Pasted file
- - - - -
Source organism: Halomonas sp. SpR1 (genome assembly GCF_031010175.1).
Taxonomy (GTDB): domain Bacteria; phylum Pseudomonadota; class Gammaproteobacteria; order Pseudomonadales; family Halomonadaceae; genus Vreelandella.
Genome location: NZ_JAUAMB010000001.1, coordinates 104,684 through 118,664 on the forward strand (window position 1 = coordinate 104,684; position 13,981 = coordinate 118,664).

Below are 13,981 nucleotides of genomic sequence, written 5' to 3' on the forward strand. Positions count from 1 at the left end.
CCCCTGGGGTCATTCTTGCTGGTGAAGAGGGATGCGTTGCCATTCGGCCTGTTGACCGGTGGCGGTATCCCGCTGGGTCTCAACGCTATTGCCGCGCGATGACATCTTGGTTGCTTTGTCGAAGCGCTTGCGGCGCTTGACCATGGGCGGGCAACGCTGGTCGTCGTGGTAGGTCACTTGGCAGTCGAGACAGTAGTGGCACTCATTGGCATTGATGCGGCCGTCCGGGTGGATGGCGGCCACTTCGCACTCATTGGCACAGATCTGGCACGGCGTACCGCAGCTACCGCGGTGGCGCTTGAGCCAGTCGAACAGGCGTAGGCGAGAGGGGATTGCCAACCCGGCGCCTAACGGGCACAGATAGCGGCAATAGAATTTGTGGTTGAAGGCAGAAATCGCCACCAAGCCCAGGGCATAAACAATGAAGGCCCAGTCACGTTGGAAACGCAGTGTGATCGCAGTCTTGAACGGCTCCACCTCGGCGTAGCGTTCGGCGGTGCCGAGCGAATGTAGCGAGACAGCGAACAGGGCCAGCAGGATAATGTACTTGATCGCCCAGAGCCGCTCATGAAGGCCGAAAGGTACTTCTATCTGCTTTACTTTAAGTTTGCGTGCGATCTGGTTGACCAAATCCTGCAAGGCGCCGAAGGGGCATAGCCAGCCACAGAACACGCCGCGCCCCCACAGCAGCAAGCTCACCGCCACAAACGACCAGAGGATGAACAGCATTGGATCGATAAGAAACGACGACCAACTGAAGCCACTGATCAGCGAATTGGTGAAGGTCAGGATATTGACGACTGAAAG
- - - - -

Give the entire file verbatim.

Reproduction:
Source organism: Halomonas sp. SpR1 (genome assembly GCF_031010175.1).
Taxonomy (GTDB): domain Bacteria; phylum Pseudomonadota; class Gammaproteobacteria; order Pseudomonadales; family Halomonadaceae; genus Vreelandella.
Genome location: NZ_JAUAMB010000001.1, coordinates 104,684 through 118,664 on the forward strand (window position 1 = coordinate 104,684; position 13,981 = coordinate 118,664).

Below are 13,981 nucleotides of genomic sequence, written 5' to 3' on the forward strand. Positions count from 1 at the left end.
CCCCTGGGGTCATTCTTGCTGGTGAAGAGGGATGCGTTGCCATTCGGCCTGTTGACCGGTGGCGGTATCCCGCTGGGTCTCAACGCTATTGCCGCGCGATGACATCTTGGTTGCTTTGTCGAAGCGCTTGCGGCGCTTGACCATGGGCGGGCAACGCTGGTCGTCGTGGTAGGTCACTTGGCAGTCGAGACAGTAGTGGCACTCATTGGCATTGATGCGGCCGTCCGGGTGGATGGCGGCCACTTCGCACTCATTGGCACAGATCTGGCACGGCGTACCGCAGCTACCGCGGTGGCGCTTGAGCCAGTCGAACAGGCGTAGGCGAGAGGGGATTGCCAACCCGGCGCCTAACGGGCACAGATAGCGGCAATAGAATTTGTGGTTGAAGGCAGAAATCGCCACCAAGCCCAGGGCATAAACAATGAAGGCCCAGTCACGTTGGAAACGCAGTGTGATCGCAGTCTTGAACGGCTCCACCTCGGCGTAGCGTTCGGCGGTGCCGAGCGAATGTAGCGAGACAGCGAACAGGGCCAGCAGGATAATGTACTTGATCGCCCAGAGCCGCTCATGAAGGCCGAAAGGTACTTCTATCTGCTTTACTTTAAGTTTGCGTGCGATCTGGTTGACCAAATCCTGCAAGGCGCCGAAGGGGCATAGCCAGCCACAGAACACGCCGCGCCCCCACAGCAGCAAGCTCACCGCCACAAACGACCAGAGGATGAACAGCATTGGATCGATAAGAAACGACGACCAACTGAAGCCACTGATCAGCGAATTGGTGAAGGTCAGGATATTGACGACTGAAAG